There may theoretically be a better native solution than what I'm offering on top of Rx via T, but as it stands, it seems like the only alternative to what I've proposed is to abandon many of Rx's principles and do your own thing; i.e., define some out-of-band reference tracking system. Of course, the result is a tight coupling between observables and observers, which I think is what we've both implicitly agreed is best to avoid.

    Either way, it's a hard problem and I doubt whether you'll be able to find a 100% satisfactory solution.  My recommendation is to learn about Rx's contracts and their benefits, then try to "stay within the monad" as per the solutions that I've offered.

    - Dave

    Thursday, October 09, 2014 6:18 PM
  • Hey Dave,

    You're right - this problem is not specific to Rx. However, Rx provides this wonderful mechanism for creating loosely coupled, concurrent, composable systems. If Rx and/or .NET could provide some assistance to ease the resource sharing/lifetime problems, life would be good.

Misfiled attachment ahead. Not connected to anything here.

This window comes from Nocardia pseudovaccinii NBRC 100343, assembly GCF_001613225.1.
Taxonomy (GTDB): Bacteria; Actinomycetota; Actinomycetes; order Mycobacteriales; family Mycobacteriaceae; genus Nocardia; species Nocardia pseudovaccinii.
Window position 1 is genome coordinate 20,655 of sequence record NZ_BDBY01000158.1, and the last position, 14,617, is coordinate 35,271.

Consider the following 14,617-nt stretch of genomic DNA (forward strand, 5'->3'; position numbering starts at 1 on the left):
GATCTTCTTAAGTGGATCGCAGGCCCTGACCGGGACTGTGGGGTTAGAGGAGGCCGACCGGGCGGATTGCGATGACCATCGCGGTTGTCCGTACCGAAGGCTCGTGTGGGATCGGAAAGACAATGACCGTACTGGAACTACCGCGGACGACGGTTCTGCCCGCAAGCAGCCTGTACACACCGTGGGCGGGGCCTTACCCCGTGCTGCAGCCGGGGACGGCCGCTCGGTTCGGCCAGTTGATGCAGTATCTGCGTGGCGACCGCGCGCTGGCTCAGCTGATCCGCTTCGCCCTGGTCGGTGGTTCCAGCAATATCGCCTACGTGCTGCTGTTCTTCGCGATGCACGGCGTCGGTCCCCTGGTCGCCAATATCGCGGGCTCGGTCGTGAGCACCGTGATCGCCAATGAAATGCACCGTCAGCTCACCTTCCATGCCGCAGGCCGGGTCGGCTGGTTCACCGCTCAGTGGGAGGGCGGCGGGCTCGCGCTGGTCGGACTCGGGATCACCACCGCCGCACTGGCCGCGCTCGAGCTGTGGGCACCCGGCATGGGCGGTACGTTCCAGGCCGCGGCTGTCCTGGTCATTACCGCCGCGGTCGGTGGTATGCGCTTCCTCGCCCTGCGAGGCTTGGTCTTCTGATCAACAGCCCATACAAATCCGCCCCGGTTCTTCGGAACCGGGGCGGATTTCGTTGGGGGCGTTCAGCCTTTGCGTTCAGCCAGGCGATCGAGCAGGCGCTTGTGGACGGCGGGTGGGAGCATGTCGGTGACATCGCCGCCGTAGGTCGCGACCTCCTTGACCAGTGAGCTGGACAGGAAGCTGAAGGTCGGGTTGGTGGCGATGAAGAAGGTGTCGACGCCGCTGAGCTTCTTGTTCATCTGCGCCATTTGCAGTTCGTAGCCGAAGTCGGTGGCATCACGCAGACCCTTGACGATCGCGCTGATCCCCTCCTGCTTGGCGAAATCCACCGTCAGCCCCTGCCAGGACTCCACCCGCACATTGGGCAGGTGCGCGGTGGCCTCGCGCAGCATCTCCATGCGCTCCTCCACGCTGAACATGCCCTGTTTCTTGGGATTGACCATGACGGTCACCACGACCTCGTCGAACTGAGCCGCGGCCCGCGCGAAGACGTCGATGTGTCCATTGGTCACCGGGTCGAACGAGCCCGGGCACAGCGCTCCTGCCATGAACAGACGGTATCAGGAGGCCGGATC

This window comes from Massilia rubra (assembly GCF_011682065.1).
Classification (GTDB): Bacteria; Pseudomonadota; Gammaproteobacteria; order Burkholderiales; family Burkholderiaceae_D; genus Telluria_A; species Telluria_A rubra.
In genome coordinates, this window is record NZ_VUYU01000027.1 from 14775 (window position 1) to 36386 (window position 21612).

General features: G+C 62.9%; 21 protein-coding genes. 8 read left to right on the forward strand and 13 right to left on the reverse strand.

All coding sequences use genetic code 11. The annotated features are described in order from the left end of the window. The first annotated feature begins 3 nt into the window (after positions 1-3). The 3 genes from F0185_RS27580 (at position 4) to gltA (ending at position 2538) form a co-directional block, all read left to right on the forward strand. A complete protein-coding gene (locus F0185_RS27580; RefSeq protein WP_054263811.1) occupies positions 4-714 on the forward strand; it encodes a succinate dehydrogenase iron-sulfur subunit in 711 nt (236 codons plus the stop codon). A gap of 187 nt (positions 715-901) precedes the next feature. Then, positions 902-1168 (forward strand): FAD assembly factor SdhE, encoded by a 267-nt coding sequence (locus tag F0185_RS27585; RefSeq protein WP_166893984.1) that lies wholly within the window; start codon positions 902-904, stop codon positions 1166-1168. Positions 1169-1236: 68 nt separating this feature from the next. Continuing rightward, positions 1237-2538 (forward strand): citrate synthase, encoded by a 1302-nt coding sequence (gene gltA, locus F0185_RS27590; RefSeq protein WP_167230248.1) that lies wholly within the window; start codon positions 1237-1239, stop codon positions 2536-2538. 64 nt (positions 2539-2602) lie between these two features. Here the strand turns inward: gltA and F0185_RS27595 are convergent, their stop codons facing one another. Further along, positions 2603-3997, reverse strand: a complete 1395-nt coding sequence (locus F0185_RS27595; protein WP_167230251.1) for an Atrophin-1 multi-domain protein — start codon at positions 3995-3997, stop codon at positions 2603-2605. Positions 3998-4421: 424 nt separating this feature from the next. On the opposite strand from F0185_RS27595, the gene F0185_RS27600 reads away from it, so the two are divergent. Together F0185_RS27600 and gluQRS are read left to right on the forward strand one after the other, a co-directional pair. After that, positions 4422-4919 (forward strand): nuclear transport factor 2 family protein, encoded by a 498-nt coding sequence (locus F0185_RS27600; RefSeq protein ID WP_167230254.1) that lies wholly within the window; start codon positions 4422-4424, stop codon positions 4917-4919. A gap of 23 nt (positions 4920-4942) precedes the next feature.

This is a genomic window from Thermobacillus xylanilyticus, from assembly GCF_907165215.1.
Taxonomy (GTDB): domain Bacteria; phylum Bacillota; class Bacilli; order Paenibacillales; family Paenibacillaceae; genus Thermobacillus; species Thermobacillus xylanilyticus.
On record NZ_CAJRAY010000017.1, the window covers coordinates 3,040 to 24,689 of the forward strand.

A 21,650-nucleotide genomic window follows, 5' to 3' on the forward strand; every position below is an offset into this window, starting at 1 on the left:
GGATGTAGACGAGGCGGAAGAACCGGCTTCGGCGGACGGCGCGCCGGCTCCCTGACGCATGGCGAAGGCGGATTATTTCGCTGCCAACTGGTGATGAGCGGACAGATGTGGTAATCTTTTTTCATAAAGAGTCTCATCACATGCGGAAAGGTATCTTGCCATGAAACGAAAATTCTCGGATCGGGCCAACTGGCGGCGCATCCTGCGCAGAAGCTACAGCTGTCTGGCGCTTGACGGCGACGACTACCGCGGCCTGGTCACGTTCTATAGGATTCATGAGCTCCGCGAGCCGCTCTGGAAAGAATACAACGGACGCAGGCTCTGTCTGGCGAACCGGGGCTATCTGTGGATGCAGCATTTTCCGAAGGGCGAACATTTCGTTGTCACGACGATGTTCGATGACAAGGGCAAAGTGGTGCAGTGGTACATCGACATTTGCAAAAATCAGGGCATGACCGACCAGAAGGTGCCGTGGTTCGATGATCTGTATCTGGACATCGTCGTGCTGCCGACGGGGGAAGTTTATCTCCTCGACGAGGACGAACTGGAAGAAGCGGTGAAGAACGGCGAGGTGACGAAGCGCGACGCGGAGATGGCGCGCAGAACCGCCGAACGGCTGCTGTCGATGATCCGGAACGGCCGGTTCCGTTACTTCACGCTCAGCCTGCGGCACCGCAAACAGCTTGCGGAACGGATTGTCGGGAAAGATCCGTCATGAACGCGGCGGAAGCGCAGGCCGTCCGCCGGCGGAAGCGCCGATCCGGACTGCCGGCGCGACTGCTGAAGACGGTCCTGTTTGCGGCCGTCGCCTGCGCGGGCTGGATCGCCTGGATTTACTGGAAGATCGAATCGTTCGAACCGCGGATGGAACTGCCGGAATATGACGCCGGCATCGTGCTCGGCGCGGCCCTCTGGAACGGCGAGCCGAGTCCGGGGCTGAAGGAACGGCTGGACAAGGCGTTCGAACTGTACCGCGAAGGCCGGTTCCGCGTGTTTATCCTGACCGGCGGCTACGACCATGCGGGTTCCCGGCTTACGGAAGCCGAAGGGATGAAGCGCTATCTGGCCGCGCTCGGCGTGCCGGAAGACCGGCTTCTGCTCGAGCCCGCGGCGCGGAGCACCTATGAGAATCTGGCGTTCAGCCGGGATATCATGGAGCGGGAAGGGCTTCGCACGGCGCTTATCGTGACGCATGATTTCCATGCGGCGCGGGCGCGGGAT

For example, if Rx had a "baked in" type of "IReference<T>", every extension method in the system could recognize that type and participate in the contract. Anyone who wants to inject a lifetime-controlled object T into the system needs to ensure that it implements IReference<T> (or is wrapped in something that does). Intrinsically, Rx would know that when it calls "OnNext" on any item that has an IReference<T> embedded in it, Rx would call "AddRef" on all the IReference<T> elements, and similarly would call "ReleaseRef" when dropping a reference to such an item. It would be up to the implementer of IReference<T> to determine how to clean up T when the reference count goes to zero.